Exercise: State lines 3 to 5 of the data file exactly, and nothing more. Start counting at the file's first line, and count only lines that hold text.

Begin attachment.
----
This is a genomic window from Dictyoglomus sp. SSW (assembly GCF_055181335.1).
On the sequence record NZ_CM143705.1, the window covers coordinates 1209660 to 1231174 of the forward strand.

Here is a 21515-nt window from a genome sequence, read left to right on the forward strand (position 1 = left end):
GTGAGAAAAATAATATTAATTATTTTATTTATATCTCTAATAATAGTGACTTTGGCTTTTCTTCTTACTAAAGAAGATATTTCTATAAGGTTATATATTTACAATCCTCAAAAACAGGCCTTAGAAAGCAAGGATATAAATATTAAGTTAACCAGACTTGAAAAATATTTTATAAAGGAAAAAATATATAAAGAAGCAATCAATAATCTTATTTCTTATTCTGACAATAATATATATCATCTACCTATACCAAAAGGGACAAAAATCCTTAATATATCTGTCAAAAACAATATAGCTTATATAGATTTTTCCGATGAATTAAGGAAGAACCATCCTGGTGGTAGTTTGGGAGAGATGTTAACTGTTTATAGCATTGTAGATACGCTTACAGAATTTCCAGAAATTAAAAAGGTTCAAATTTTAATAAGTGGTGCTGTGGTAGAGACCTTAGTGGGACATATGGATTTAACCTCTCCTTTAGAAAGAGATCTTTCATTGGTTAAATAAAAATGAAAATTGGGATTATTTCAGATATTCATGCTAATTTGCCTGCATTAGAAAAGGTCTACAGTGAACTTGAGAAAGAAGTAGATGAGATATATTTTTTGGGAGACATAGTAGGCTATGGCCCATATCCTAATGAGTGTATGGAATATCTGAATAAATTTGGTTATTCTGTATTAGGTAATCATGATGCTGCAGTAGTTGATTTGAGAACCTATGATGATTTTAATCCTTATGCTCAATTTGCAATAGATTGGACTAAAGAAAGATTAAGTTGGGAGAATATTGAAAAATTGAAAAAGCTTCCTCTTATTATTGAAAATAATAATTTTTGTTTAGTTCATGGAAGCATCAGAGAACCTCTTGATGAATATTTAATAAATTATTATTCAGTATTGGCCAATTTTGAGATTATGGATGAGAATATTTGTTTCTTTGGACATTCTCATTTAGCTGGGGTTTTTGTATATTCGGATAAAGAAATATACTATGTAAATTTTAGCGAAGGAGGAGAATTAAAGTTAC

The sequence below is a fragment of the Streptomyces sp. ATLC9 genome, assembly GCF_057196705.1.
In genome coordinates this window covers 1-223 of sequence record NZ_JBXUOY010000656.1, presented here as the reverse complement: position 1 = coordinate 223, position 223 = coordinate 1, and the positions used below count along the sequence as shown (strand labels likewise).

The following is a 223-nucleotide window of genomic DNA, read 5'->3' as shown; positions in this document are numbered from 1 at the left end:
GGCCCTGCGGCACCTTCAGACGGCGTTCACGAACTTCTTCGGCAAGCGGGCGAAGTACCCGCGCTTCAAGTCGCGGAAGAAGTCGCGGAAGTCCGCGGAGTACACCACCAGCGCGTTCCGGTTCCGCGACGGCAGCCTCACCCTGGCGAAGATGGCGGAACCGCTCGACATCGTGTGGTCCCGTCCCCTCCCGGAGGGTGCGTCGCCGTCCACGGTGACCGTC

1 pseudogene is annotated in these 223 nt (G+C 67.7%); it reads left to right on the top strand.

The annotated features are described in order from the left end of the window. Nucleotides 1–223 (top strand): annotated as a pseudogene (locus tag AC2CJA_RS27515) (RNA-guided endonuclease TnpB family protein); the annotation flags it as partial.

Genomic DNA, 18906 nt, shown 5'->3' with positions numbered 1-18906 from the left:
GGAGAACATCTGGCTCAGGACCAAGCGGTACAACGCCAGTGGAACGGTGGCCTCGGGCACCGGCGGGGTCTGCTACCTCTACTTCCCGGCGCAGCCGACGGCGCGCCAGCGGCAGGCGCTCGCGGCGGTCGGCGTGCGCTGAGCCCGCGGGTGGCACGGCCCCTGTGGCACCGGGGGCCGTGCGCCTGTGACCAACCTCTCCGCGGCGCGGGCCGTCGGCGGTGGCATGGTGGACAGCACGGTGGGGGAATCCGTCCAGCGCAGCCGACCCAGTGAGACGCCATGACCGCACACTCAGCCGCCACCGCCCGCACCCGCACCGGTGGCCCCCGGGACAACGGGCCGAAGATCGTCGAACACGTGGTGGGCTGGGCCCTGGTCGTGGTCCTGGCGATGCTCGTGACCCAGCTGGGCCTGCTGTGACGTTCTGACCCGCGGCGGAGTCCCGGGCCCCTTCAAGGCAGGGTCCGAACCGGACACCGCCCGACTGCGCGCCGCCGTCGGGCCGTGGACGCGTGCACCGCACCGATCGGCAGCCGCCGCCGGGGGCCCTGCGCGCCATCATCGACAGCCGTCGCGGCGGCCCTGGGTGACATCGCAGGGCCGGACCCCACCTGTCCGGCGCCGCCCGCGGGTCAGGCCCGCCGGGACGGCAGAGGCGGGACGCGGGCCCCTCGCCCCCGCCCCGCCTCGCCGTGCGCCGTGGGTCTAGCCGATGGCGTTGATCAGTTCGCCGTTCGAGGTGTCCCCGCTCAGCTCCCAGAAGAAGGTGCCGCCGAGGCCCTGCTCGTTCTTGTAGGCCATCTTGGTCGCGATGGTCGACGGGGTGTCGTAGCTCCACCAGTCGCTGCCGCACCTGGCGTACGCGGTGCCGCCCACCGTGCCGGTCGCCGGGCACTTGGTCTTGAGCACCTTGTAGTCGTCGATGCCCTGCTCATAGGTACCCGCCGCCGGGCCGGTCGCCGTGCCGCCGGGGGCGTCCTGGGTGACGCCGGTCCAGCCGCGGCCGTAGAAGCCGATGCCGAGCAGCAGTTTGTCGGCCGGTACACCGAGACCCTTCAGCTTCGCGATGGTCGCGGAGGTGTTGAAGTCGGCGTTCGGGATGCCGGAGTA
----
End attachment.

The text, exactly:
Here is a 21515-nt window from a genome sequence, read left to right on the forward strand (position 1 = left end):
GTGAGAAAAATAATATTAATTATTTTATTTATATCTCTAATAATAGTGACTTTGGCTTTTCTTCTTACTAAAGAAGATATTTCTATAAGGTTATATATTTACAATCCTCAAAAACAGGCCTTAGAAAGCAAGGATATAAATATTAAGTTAACCAGACTTGAAAAATATTTTATAAAGGAAAAAATATATAAAGAAGCAATCAATAATCTTATTTCTTATTCTGACAATAATATATATCATCTACCTATACCAAAAGGGACAAAAATCCTTAATATATCTGTCAAAAACAATATAGCTTATATAGATTTTTCCGATGAATTAAGGAAGAACCATCCTGGTGGTAGTTTGGGAGAGATGTTAACTGTTTATAGCATTGTAGATACGCTTACAGAATTTCCAGAAATTAAAAAGGTTCAAATTTTAATAAGTGGTGCTGTGGTAGAGACCTTAGTGGGACATATGGATTTAACCTCTCCTTTAGAAAGAGATCTTTCATTGGTTAAATAAAAATGAAAATTGGGATTATTTCAGATATTCATGCTAATTTGCCTGCATTAGAAAAGGTCTACAGTGAACTTGAGAAAGAAGTAGATGAGATATATTTTTTGGGAGACATAGTAGGCTATGGCCCATATCCTAATGAGTGTATGGAATATCTGAATAAATTTGGTTATTCTGTATTAGGTAATCATGATGCTGCAGTAGTTGATTTGAGAACCTATGATGATTTTAATCCTTATGCTCAATTTGCAATAGATTGGACTAAAGAAAGATTAAGTTGGGAGAATATTGAAAAATTGAAAAAGCTTCCTCTTATTATTGAAAATAATAATTTTTGTTTAGTTCATGGAAGCATCAGAGAACCTCTTGATGAATATTTAATAAATTATTATTCAGTATTGGCCAATTTTGAGATTATGGATGAGAATATTTGTTTCTTTGGACATTCTCATTTAGCTGGGGTTTTTGTATATTCGGATAAAGAAATATACTATGTAAATTTTAGCGAAGGAGGAGAATTAAAGTTAC

The sequence below is a fragment of the Streptomyces sp. ATLC9 genome, assembly GCF_057196705.1.